“Willow Rosenberg,” he continued, returning to his book. “Yes, I’ve read all about you. Very famous. Instrumental in the human victory at the Battle of the Palace, Rio de Janeiro. The eighth of April, in the year of Our Lord 2015. Arguably the turning point in the Great Vampire War.”
Willow’s smile slipped.
He was pacing, now, wagging his finger as if lecturing. “The war began, of course, with the vampire Gabriel o Diabo. Diabo’s key insight was to transform the siring of new vampires from a haphazard personal affair into a systematic and disciplined method for building a vampiric army. At the height of his power, he controlled Brazil, Bolivia, Paraguay, and parts of Argentina and Peru.”
“Yes, that’s right,” Willow said gently. “Rupert, I’m here with you right now. Willow Rosenberg is here. I want to talk to you. Can we do that, Rupert?”
He gazed up at the ceiling a moment, lost in thought, then went to the shelves as if hunting for another book.
Willow glanced at Dawn again, then back to him. “Giles,” she tried.
“Rupert Giles,” he said, finger still moving over the spines of books. “A controversial figure. President of the Watchers’ Council for seventeen years. Sometimes criticized for allocating immense resources to certain projects deemed…”
Always the same tone. Dry, but somehow lively, in an academic sort of way.
She kept pace with him. “What about Joyce Summers? Do you know her?”
He switched gears seamlessly. “Mother of Buffy Anne Summers, widely considered the most prolific and effective Slayer of the last century. Joyce’s influence on the Slayer during her formative years cannot be overstated. Her unexpected death is frequently cited as a key event in the early…”
Willow listened. Be patient, she thought. Give it time. But inside she felt terribly hollow.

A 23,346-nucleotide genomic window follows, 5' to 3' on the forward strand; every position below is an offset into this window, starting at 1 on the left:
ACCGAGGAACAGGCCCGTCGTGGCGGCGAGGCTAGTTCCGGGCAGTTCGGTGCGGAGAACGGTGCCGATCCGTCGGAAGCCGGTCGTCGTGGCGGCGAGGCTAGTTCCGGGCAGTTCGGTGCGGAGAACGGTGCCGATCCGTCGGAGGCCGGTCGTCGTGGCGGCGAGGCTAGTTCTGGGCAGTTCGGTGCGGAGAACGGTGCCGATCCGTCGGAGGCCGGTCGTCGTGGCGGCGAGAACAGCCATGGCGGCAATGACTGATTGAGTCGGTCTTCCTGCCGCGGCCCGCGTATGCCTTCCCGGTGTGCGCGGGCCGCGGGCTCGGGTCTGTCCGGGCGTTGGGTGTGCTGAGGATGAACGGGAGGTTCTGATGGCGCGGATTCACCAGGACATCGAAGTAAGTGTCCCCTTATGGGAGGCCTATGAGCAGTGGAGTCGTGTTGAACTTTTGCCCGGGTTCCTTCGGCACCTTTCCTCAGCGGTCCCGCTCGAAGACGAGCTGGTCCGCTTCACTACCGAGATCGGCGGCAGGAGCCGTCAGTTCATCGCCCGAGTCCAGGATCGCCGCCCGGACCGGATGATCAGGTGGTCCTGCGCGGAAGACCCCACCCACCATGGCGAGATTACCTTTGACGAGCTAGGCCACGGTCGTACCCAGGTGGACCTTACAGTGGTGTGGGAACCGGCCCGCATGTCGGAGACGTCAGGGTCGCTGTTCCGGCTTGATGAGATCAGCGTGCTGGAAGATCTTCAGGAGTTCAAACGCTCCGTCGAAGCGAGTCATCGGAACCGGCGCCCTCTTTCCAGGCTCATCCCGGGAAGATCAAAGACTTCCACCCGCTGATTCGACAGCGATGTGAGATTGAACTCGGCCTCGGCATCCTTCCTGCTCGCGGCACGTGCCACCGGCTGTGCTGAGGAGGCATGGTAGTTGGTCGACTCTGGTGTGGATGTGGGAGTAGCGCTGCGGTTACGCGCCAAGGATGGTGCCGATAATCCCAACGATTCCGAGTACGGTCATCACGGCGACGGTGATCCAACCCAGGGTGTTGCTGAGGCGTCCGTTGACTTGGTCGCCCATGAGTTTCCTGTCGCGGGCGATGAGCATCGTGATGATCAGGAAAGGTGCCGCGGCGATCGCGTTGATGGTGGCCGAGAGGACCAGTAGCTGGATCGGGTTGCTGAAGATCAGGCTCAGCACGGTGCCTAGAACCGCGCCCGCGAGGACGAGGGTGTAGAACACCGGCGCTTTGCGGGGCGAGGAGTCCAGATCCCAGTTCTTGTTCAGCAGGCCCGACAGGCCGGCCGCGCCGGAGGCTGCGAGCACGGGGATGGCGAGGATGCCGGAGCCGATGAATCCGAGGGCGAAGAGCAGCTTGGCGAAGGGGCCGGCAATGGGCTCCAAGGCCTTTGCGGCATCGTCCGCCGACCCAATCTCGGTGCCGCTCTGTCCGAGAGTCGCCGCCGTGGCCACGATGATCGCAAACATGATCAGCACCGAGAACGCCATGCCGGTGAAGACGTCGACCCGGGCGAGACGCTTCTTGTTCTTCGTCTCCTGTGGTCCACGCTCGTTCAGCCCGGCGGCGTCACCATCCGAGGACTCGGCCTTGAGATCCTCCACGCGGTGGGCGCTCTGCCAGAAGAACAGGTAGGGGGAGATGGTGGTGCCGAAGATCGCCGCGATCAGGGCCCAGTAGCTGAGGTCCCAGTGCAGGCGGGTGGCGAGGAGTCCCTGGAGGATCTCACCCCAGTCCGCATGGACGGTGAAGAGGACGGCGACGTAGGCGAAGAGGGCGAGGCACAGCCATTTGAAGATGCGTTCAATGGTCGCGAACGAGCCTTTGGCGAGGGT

“Jenny,” she said.
“The Djinni are a race of quasi-spiritual entities, originating in the Arabian Peninsula, most known for…”
The finger stopped. The lecture fell silent.
From behind, she watched him lift his head.
“What did you say?”
Heart beating quicker, Willow kept her voice steady. “Jenny Calendar. Do you know who she is?”
He turned around. Looked at her – actually saw her – for the first time.
“Would you like to see Jenny again?”
He studied her. Searching.
Barely a whisper. “Yes.”
“Would you like to travel to Sunnydale and see Jenny Calendar again?”
Slowly, he took off his glasses, wiped them, put them back on.
“I believe I should like that very much indeed.”
“Okay.” Willow was nodding, over and over. Couldn’t stop. “Okay, Giles. We’ll go and see Jenny again. Okay.”
“Now where was I? I’ve lost my train of thought.”
Back to the bookshelves.
“Yes, yes. The Compendium of Elders. If I could locate the second volume, I could begin translating the key passage in the Zaddion Codex, which may shed some light on this grammar issue…”
Willow looked at Dawn and saw that her cheeks were wet with tears.
“Dawnie,” she said, then realized for the first time that she was crying too.
Back in the flat now, almost midnight. They were leaning against counters in the dark kitchen. The only light was the moon gleaming on the Thames. Two empty wine glasses stood by the sink.
“Any progress on the research?” Willow said. “Any closer to finding him a cure?”
Dawn snorted. “You’d really think so, wouldn’t you? The largest pharmaceutical in the world, with an entire department working on it. But no. Not really.”
As expected. Willow blinked, tired but not yet ready to sleep. “Anything we can do to speed them along?”
“The manager’s requested money to build a whole new lab, hire dozens more researchers. I told her I’d check with your Foundation, but it’s so expensive, I figured…”